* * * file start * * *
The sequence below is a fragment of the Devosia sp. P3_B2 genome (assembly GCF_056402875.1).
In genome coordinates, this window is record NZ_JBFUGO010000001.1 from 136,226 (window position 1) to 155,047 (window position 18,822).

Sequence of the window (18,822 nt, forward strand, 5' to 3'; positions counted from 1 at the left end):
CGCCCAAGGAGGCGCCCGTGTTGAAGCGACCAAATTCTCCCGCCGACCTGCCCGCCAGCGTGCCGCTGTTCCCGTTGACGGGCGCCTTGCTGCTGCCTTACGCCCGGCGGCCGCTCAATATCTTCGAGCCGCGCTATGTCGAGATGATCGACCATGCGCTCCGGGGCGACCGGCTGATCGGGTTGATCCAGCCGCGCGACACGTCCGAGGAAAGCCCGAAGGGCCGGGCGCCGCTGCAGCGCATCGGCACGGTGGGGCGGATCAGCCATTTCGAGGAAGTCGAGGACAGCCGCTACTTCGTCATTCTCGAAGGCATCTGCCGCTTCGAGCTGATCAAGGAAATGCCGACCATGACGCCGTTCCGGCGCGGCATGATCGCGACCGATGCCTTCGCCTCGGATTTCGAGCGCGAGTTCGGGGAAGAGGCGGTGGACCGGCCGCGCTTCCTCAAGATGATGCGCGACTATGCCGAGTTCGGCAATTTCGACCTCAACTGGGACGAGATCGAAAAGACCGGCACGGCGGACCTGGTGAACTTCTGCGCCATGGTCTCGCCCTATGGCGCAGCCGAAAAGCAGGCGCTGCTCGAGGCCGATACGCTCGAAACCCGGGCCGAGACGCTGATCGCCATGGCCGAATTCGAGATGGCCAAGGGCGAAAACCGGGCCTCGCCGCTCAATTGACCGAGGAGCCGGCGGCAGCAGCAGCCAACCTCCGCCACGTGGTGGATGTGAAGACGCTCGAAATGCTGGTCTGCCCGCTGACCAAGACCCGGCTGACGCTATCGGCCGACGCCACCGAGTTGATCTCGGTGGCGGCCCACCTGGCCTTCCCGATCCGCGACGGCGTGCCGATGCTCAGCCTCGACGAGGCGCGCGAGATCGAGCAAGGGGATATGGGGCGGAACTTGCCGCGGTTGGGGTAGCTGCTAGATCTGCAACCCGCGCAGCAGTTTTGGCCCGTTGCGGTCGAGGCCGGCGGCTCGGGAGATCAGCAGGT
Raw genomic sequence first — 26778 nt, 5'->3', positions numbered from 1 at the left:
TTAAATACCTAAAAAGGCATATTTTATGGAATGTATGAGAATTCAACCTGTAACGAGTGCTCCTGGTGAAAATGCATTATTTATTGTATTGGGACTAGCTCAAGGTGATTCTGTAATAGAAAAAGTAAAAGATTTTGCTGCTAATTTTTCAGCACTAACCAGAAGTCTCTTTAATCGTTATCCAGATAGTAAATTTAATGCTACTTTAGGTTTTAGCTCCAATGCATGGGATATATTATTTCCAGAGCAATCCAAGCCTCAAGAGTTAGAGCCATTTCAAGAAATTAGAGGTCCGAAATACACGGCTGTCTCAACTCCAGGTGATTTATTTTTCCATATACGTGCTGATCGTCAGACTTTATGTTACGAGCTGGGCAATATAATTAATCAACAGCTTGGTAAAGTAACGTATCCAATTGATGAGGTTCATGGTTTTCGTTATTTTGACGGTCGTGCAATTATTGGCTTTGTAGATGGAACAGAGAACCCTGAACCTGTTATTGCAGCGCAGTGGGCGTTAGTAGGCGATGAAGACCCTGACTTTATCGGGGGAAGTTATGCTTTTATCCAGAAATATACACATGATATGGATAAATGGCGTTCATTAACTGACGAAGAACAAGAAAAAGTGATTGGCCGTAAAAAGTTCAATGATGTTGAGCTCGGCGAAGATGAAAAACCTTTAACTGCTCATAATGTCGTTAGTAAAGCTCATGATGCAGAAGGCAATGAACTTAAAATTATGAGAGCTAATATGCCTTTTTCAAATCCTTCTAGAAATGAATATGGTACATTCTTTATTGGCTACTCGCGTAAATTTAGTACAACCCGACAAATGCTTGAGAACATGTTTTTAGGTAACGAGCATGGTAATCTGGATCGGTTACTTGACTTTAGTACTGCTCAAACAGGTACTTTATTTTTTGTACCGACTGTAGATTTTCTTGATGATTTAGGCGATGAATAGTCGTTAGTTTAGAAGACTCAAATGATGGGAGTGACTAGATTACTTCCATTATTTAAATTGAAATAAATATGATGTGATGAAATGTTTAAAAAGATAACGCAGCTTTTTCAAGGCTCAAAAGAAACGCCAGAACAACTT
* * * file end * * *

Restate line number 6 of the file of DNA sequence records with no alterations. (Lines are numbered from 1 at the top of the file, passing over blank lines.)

TTAAATACCTAAAAAGGCATATTTTATGGAATGTATGAGAATTCAACCTGTAACGAGTGCTCCTGGTGAAAATGCATTATTTATTGTATTGGGACTAGCTCAAGGTGATTCTGTAATAGAAAAAGTAAAAGATTTTGCTGCTAATTTTTCAGCACTAACCAGAAGTCTCTTTAATCGTTATCCAGATAGTAAATTTAATGCTACTTTAGGTTTTAGCTCCAATGCATGGGATATATTATTTCCAGAGCAATCCAAGCCTCAAGAGTTAGAGCCATTTCAAGAAATTAGAGGTCCGAAATACACGGCTGTCTCAACTCCAGGTGATTTATTTTTCCATATACGTGCTGATCGTCAGACTTTATGTTACGAGCTGGGCAATATAATTAATCAACAGCTTGGTAAAGTAACGTATCCAATTGATGAGGTTCATGGTTTTCGTTATTTTGACGGTCGTGCAATTATTGGCTTTGTAGATGGAACAGAGAACCCTGAACCTGTTATTGCAGCGCAGTGGGCGTTAGTAGGCGATGAAGACCCTGACTTTATCGGGGGAAGTTATGCTTTTATCCAGAAATATACACATGATATGGATAAATGGCGTTCATTAACTGACGAAGAACAAGAAAAAGTGATTGGCCGTAAAAAGTTCAATGATGTTGAGCTCGGCGAAGATGAAAAACCTTTAACTGCTCATAATGTCGTTAGTAAAGCTCATGATGCAGAAGGCAATGAACTTAAAATTATGAGAGCTAATATGCCTTTTTCAAATCCTTCTAGAAATGAATATGGTACATTCTTTATTGGCTACTCGCGTAAATTTAGTACAACCCGACAAATGCTTGAGAACATGTTTTTAGGTAACGAGCATGGTAATCTGGATCGGTTACTTGACTTTAGTACTGCTCAAACAGGTACTTTATTTTTTGTACCGACTGTAGATTTTCTTGATGATTTAGGCGATGAATAGTCGTTAGTTTAGAAGACTCAAATGATGGGAGTGACTAGATTACTTCCATTATTTAAATTGAAATAAATATGATGTGATGAAATGTTTAAAAAGATAACGCAGCTTTTTCAAGGCTCAAAAGAAACGCCAGAACAACTT